World Rural Forum
Strengthen Family farming has proven to be one of the paramount strategies to address the challenges facing humanity, including food security, climate change, forced migration. In times of crisis, the resilience, know-how, adaptability and community roots of family farmers are essential in attending the food, social and environmental needs of populations. Today more than ever, we face a major risk of global food insecurity, where family farmers are suffering the consequences of the covid-19 crisis, the huge impacts of the rise of energy prices and fertiliser shortages, and the loss of purchasing power in vulnerable populations.
In Madagascar, in the face of the worst drought in 40 years, family farmers are adapting, practicing more and more agroecology. In the Pacific islands, in a highly vulnerable situation, farmers are rediscovering indigenous crops, such as cassava, more resilient to climate change.
In this framework it is crucial to support and promote family farmers so that they continue to be pillars in our food systems, to feed humanity and that their transformative potential, in nutritional, economic, social and environmental terms, is fully unleashed. This requires in particular strong policy and institutional frameworks to strengthen and develop their capacities at local, national and regional levels.
The United Nations Decade of Family Farming (UNDFF) 2019-2028 is a significant response to this need, proposing a comprehensive, multi-sectoral and coherent policy approach to strengthen family farming. Only in this way will we achieve sustainable, resilient, viable and inclusive food systems that ensure the fulfilment of the 2030 Agenda.
The adoption of the UNDFF is the result of a long process started in 2008 with the campaign for the Declaration of the International Year of Family Farming (IYFF-2014), coordinated by the World Rural Forum (WRF) and driven mainly by family farmers’ organizations. The IYFF obtained significant milestones, especially in terms of public policy and raised the profile of the role of family farming in contributing to food security.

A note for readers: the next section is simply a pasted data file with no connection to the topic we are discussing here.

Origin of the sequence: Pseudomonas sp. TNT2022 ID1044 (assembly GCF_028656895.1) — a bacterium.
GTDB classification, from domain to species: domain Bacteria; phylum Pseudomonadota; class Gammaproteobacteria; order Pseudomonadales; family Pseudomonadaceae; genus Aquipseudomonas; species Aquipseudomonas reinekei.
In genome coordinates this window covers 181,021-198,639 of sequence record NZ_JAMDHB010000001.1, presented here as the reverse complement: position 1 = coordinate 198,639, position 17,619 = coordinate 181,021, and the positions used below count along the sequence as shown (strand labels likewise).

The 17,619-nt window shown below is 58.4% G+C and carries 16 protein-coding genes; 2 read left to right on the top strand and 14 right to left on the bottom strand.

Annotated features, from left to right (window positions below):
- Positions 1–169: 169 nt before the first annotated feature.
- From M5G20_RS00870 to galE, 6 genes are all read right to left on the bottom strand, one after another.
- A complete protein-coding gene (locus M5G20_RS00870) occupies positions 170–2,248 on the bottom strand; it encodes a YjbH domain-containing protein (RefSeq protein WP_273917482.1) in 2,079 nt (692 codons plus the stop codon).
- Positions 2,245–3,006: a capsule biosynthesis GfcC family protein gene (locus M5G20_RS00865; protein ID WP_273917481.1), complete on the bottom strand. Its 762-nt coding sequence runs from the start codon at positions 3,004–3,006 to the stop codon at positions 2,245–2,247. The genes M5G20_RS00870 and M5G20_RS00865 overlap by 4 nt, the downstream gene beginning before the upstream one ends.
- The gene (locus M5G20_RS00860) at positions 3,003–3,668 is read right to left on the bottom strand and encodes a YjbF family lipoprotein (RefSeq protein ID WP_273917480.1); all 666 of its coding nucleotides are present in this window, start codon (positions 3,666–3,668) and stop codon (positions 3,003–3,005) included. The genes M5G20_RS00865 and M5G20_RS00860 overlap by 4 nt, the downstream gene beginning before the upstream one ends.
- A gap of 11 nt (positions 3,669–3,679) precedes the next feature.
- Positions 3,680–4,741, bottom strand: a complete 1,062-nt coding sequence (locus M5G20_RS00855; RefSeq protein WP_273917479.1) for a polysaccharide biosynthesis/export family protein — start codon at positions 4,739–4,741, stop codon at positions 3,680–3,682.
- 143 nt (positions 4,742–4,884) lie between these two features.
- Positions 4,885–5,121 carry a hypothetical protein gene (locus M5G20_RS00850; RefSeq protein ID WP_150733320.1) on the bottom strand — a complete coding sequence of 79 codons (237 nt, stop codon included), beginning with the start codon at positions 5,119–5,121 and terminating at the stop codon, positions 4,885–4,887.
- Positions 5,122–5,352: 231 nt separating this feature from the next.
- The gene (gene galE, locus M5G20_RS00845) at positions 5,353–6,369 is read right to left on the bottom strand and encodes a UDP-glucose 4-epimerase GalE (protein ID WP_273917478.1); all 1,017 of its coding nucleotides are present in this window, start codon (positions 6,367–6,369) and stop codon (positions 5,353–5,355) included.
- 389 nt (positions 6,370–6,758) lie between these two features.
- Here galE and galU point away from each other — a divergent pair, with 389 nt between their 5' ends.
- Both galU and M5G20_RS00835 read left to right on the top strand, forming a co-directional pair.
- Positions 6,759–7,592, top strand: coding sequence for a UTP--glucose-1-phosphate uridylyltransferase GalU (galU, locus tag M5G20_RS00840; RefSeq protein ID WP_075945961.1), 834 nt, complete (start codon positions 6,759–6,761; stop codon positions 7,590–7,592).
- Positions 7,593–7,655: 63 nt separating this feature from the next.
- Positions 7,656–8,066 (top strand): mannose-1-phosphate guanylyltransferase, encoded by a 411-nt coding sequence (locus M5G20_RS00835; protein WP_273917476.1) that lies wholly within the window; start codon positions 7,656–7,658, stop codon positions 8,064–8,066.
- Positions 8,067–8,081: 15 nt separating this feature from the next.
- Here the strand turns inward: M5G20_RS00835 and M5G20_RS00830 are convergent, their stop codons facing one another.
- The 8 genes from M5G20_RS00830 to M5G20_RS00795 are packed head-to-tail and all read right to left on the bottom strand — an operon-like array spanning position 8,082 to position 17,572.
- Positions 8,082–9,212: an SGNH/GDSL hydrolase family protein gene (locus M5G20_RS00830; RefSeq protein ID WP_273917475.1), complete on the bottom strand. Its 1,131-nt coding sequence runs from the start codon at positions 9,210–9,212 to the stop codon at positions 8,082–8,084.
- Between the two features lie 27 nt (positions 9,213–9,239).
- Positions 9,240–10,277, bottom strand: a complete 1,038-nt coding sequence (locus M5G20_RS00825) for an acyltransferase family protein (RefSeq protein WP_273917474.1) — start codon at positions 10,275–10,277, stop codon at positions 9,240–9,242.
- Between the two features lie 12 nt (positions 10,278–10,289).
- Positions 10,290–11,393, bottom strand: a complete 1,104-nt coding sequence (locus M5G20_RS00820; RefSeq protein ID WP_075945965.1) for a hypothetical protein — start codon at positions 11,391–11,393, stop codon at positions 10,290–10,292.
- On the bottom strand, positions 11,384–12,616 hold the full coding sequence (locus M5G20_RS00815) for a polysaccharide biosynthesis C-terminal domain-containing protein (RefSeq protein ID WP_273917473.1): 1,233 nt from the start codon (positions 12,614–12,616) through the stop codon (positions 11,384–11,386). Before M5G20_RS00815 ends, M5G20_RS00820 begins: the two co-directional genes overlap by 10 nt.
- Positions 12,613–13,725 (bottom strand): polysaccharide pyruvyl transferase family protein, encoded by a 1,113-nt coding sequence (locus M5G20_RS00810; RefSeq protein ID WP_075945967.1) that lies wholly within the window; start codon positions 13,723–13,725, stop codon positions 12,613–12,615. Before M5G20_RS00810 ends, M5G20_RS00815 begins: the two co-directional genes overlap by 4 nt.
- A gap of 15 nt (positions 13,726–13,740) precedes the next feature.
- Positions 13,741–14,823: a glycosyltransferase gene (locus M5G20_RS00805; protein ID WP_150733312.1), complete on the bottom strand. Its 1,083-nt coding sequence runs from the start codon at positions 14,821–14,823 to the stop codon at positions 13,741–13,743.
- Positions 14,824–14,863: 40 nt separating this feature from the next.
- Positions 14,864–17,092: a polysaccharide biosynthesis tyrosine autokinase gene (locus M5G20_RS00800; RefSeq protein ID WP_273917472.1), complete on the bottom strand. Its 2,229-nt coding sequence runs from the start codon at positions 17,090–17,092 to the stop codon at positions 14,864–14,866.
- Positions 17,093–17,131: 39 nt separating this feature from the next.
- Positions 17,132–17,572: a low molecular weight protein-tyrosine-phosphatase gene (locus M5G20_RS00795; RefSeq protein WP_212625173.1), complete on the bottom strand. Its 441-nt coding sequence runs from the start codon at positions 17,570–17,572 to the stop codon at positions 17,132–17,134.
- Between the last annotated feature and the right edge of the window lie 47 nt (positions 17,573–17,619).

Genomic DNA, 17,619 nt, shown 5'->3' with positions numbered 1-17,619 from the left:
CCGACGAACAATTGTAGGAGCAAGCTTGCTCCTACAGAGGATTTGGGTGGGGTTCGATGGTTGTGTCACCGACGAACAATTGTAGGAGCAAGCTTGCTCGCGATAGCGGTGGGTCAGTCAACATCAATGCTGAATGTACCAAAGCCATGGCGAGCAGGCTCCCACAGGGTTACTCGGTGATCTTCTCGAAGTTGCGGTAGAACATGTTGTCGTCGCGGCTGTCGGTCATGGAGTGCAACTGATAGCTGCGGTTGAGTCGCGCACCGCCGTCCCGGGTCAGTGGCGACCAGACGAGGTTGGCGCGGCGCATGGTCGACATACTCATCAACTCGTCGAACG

Strengthening family farms through public policies and enabling policy environments has been extensively promoted by the WRF and its members. Born in 1999, the WRF is a plural network composed of family farming federations and organizations, rural development organizations, agriculture cooperatives and research centers, representing more than 35 million family farmers across the five continents. The WRF is committed to the development and implementation of policies and investments, to the establishment of sustainable and inclusive agri-food systems by promoting multistakeholder participation, opening spaces for discussion, conducting awareness raising and advocacy activities, and providing technical assistance to design and carry out relevant and effective actions in favour of family farming.
This work includes the support to establish permanent multistakeholders platforms, such as National Committees of Family Farming (NCFFs) in 45 countries and the ongoing processes to build national action plans (NAP) of family farming in around 50 countries.